Senior Saudi and Iranian officials held direct talks this month in a bid to ease tensions between the two countries, four years after cutting off diplomatic ties, the Financial Times reported on Sunday.
On April 9, in Baghdad, the first round of talks took place, included discussions about attacks on Saudi Arabia by Yemen’s Iran-backed Houthi group, and was positive, the FT reported, citing officials briefed on the discussions.
The report also mentioned that a senior Saudi official, however, denying that any talks had taken place.
The two regional opponents severed ties in 2016 over Riyadh’s killing of Shi’ite Muslim cleric, Sheikh Nimr al-Nimr, an outspoken foe of the ruling Al Saudi family.
Meetings amid new nuclear talks
The discussions took place as Washington and Tehran try to restore a 2015 nuclear accord, which Riyadh has opposed to.
The US is also pushing for an end to the continuing struggle in Yemen, which is seen in the country as a proxy war between Saudi Arabia and Iran.
Riyadh has requested for a nuclear pact with stronger parameters and has said that Gulf Arab states should join any discussions on the agreement to assure that it addresses Tehran’s missile program and its support for regional proxies.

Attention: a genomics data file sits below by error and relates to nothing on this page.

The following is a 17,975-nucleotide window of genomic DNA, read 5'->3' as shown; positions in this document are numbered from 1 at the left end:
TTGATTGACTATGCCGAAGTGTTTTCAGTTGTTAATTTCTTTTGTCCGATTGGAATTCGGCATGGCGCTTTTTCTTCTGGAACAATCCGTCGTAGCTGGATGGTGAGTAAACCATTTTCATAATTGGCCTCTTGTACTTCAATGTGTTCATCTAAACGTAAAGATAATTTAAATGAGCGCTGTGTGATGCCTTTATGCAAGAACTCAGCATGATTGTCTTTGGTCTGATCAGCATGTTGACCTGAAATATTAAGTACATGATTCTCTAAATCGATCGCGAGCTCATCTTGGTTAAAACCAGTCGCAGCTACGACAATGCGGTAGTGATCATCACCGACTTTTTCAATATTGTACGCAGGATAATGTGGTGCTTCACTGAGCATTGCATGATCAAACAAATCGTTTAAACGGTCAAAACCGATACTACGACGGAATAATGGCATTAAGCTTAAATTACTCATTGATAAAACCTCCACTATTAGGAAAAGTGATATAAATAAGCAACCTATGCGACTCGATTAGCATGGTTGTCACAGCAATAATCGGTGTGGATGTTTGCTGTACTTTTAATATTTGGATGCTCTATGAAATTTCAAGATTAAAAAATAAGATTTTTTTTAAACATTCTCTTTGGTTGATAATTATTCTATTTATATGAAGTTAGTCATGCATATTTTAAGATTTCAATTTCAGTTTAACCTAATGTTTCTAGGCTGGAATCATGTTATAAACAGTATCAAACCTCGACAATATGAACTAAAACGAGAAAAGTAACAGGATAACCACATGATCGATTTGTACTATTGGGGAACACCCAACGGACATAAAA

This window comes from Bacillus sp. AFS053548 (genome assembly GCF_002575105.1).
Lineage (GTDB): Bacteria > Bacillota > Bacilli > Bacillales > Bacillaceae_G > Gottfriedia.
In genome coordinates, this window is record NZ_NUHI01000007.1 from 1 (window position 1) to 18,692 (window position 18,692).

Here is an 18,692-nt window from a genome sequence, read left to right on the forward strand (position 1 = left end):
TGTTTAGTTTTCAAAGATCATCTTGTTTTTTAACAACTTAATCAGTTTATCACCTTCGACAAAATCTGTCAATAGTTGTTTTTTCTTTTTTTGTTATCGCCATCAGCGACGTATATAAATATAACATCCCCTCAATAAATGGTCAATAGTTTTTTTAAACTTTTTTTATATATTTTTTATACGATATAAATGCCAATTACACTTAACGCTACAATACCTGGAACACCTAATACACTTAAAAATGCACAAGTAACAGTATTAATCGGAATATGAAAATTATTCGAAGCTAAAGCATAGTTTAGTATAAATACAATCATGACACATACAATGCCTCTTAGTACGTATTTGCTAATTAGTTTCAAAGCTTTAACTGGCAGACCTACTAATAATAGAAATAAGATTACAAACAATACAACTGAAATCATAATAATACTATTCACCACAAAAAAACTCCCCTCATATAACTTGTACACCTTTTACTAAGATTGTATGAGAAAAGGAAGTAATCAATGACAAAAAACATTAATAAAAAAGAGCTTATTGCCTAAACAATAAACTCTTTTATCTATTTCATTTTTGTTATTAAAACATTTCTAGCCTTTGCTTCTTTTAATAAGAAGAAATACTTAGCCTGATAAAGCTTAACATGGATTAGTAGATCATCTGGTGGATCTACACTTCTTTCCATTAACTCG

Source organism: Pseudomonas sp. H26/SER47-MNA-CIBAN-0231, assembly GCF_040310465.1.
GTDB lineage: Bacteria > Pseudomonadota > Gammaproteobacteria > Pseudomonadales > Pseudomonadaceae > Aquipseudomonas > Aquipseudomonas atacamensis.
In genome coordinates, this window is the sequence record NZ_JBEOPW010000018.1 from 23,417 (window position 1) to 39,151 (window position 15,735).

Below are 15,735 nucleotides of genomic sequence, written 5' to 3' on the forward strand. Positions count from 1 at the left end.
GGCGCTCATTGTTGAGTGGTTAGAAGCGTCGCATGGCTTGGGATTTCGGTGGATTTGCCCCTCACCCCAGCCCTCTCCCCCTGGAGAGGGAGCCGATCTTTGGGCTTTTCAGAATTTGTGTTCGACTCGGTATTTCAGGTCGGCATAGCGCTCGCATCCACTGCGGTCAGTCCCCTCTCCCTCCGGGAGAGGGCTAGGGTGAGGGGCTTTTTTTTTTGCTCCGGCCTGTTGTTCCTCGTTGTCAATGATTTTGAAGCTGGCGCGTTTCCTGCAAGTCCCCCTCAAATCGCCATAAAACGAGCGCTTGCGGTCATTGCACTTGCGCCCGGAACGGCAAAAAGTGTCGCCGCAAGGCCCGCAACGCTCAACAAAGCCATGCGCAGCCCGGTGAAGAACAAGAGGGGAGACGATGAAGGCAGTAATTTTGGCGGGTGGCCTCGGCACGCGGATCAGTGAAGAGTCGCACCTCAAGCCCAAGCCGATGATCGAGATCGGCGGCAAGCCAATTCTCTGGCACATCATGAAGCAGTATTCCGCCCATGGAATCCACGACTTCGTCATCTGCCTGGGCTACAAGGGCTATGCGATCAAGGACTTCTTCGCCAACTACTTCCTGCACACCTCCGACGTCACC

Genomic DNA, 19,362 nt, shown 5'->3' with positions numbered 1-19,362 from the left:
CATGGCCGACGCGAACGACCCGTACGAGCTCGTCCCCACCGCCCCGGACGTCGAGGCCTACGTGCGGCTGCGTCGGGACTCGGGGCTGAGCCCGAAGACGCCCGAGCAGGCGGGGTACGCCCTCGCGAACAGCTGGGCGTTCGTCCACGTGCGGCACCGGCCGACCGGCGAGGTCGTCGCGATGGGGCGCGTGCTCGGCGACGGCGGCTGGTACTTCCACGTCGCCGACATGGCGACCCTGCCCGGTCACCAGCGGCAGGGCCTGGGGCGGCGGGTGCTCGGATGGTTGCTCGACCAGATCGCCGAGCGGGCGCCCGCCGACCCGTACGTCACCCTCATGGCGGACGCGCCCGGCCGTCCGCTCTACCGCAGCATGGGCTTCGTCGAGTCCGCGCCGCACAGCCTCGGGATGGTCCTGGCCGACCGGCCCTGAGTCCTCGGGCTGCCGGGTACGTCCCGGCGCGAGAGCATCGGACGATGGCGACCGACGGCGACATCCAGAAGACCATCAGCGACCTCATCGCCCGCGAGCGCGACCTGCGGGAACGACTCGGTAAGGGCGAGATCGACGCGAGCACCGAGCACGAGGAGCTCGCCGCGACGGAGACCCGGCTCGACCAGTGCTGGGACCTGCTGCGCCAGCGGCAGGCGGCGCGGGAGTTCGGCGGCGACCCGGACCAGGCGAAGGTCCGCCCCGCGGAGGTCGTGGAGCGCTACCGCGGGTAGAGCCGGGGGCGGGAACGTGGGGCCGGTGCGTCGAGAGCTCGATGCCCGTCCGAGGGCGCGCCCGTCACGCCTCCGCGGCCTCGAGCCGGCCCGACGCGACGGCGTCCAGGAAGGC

Earlier US President Donald Trump abandoned the nuclear agreement and reimposed sanctions on Iran in 2018 — a move that Saudi Arabia and its allies supported.
Iran acknowledged the sanctions by breaching several constraints on its nuclear activities.
The nuclear agreement’s remaining signatories — Iran, the EU, Germany, France, the UK, Russia and China — have been holding talks in Vienna to pave the way for the US to rejoin.
Iranian President Hassan Rouhani has also earlier indicated that he wants to cool resentments with Arab rivals.
Iran announces progress on uranium
On Friday, Iran stated that it had started contributing uranium up to 60% purity, in the latest move to boost its nuclear capabilities.
The claimed enhancement level is now at its highest level and follows a revolution incident at Iran’s Natanz nuclear plant the week prior.
Although 60% improvement of uranium is a record high for Iran, it is still below the 90% threshold required for nuclear weapons.
The declaration marked a significant increase in tensions in the Middle East and throws doubt over the chances of finding a middle ground on the nuclear deal.
The change in improvement was both an effort to persuade other countries to come to the negotiating table and discuss its nuclear program, as well as an acknowledgement to the act of sabotage at Natanz, which Iran accuses on Israel.